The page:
Prescribing for patients overseas

Most practices will have a number of patients travelling abroad at any point in time. Patients may contact their practice while overseas for a number of reasons, including to request a one-off repeat prescription that can be obtained locally. Such requests should be managed with caution.

Basic considerations

It is important to understand the risks associated with responding to requests for prescriptions or medical advice from patients who are outside the UK.

For patients requesting an acute prescription, it is very important to be aware that, along with the risks associated with not being able to examine them in order to make a proper diagnosis, there are increased risks associated with treating patients in other countries.

MDDUS is a UK-wide indemnity organisation and provides assistance to members for actions raised against them within the UK and does not provide indemnity for medical treatment where the patient is located outside the UK. Members would NOT be represented if action was taken against them in another country where harm had arisen as a result of their provision of medical advice.

Because of this, we would strongly advise members not to consult with a patient who is overseas. The patient should instead be encouraged to see a local medical practitioner.

Doctors should also consider:

  • the need for additional indemnity cover
  • whether registration with the national medical council is required in order to provide medical care/prescriptions.

Similarly, the GDC guidance on prescribing medicines states: You must have an understanding of your patient’s current health and medication, including any relevant medical history, in order to prescribe medicines safely. You should only use remote means to prescribe medicines for dental patients if there is no other viable option and it is in their best interests.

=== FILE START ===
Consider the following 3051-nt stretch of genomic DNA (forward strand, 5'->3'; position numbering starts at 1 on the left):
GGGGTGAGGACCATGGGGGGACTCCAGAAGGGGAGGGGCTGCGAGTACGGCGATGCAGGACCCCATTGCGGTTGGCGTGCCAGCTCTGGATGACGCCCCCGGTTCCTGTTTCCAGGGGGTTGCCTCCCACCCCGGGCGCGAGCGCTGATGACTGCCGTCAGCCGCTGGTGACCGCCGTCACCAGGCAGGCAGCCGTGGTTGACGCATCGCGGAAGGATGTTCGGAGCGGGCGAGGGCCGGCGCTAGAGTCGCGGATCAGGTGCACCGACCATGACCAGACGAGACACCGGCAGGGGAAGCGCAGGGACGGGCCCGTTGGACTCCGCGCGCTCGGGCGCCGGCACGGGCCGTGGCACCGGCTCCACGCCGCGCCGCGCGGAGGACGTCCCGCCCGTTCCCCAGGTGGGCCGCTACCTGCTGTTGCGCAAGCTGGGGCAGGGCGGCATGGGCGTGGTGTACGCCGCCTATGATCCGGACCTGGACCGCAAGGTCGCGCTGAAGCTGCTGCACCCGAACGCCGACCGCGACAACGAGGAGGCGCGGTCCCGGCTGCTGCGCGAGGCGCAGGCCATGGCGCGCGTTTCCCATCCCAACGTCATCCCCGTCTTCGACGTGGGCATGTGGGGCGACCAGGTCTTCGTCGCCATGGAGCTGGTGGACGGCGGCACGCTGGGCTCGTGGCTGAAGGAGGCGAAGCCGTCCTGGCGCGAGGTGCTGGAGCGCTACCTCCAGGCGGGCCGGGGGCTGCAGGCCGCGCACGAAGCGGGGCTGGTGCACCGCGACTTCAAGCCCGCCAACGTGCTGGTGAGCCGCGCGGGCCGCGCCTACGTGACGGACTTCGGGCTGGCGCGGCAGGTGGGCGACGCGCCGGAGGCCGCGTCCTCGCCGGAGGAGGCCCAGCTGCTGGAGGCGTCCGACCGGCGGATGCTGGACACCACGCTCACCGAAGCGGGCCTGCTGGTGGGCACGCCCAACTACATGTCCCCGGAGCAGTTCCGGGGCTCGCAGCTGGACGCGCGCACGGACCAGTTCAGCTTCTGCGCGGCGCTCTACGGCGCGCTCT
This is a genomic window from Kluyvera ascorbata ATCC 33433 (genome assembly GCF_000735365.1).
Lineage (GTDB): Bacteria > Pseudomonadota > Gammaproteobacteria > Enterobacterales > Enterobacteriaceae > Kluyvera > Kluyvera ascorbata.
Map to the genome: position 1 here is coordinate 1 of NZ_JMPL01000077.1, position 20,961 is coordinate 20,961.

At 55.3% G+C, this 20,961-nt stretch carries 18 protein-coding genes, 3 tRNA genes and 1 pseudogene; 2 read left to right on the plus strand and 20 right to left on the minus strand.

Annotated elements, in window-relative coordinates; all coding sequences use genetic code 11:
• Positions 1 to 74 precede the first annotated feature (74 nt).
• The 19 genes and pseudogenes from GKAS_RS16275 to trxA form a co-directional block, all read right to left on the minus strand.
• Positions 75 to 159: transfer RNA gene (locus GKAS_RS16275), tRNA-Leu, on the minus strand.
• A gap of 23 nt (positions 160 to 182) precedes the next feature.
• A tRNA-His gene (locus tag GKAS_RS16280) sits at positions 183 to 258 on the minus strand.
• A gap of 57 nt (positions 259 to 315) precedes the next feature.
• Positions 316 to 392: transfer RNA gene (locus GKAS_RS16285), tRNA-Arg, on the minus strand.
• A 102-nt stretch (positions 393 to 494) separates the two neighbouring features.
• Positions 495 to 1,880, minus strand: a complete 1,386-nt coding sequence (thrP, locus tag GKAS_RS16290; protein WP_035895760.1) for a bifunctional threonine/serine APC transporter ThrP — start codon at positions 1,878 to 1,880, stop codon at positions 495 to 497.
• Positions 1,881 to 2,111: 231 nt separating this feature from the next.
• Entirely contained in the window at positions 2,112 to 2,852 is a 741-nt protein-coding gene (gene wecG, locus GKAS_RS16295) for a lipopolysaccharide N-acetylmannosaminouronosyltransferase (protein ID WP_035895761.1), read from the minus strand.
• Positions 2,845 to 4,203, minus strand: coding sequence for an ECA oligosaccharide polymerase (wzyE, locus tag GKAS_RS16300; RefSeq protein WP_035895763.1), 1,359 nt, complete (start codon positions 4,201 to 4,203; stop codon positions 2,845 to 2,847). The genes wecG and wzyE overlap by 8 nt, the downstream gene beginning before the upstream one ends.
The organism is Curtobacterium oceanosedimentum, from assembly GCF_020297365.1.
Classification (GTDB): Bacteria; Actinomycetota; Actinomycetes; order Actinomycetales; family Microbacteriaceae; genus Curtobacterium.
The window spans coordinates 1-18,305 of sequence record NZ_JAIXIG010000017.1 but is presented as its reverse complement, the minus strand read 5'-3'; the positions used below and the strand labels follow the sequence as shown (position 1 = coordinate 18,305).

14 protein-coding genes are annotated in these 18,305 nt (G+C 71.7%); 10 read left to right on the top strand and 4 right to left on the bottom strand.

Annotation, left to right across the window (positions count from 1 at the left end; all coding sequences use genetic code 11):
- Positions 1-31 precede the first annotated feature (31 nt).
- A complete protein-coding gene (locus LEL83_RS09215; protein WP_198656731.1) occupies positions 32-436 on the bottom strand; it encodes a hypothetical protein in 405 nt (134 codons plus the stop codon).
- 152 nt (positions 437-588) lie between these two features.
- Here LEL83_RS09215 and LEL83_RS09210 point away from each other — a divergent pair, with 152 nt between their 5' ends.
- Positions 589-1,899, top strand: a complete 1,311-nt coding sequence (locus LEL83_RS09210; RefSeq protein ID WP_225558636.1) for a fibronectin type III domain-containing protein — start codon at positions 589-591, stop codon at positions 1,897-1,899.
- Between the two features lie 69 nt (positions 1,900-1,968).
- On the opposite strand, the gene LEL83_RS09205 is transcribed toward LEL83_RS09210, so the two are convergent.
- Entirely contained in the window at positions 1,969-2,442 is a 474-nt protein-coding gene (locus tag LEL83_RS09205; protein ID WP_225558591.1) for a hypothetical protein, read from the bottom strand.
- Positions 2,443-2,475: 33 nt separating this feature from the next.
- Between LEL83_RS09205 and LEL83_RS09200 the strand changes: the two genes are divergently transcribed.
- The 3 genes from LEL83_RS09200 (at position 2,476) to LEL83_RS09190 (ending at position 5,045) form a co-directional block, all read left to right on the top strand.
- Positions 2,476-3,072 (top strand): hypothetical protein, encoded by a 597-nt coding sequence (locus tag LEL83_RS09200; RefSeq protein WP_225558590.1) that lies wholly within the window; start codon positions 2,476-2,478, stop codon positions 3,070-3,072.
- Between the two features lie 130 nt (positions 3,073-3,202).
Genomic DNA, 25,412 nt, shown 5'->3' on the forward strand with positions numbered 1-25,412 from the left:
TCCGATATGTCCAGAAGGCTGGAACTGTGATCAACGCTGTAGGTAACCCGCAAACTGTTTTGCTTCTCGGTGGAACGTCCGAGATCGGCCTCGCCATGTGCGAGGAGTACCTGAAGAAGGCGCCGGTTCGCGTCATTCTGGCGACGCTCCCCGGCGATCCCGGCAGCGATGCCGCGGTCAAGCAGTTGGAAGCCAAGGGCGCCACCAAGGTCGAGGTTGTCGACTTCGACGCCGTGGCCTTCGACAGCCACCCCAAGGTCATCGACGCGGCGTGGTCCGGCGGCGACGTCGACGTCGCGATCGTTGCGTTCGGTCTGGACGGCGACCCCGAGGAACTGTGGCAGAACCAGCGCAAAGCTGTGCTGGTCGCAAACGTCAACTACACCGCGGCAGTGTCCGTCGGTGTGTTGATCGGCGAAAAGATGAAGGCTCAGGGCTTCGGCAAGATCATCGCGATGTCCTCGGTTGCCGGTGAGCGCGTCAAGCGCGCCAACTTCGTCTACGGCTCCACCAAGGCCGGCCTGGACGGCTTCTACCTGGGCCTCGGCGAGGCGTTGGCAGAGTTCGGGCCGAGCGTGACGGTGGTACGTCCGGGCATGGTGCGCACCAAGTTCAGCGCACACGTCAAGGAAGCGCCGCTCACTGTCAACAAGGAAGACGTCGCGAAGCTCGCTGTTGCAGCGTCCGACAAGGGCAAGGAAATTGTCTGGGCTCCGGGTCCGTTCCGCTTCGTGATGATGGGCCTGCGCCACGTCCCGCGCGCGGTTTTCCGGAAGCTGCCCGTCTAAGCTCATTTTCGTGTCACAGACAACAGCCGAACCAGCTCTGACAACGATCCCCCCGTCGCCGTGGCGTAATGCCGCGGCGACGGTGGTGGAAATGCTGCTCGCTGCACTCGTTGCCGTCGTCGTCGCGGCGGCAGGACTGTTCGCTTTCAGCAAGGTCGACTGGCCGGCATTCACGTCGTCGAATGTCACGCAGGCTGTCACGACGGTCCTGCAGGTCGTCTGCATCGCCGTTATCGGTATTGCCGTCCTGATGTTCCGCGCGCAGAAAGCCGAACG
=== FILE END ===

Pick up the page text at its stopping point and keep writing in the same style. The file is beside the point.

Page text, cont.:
It is important to consider:

  • the limitations of the medium through which you are communicating with the patient
  • the need for physical examination or other assessments
  • whether you have access to the patient’s medical records.

Common pitfalls

  • Agreeing to issue prescriptions to patients who are overseas without proper assessment, possibly including physical examination.
  • Failing to appreciate that you will not normally be indemnified against any legal action taken against you that is instigated in a foreign country.
  • Failure to consider differences in a product’s licensed name, indications and recommended dosage regimen in foreign countries and jurisdictions.

Key points

  • MDDUS will not normally assist members in legal action taken against them in another country where harm has arisen as a result of their provision of treatment.
  • Always seek specific advice from MDDUS before agreeing to prescribe for a patient who is overseas and where there is a request to provide an extended prescription for travel abroad.

Further guidance

MDDUS Training & CPD resources

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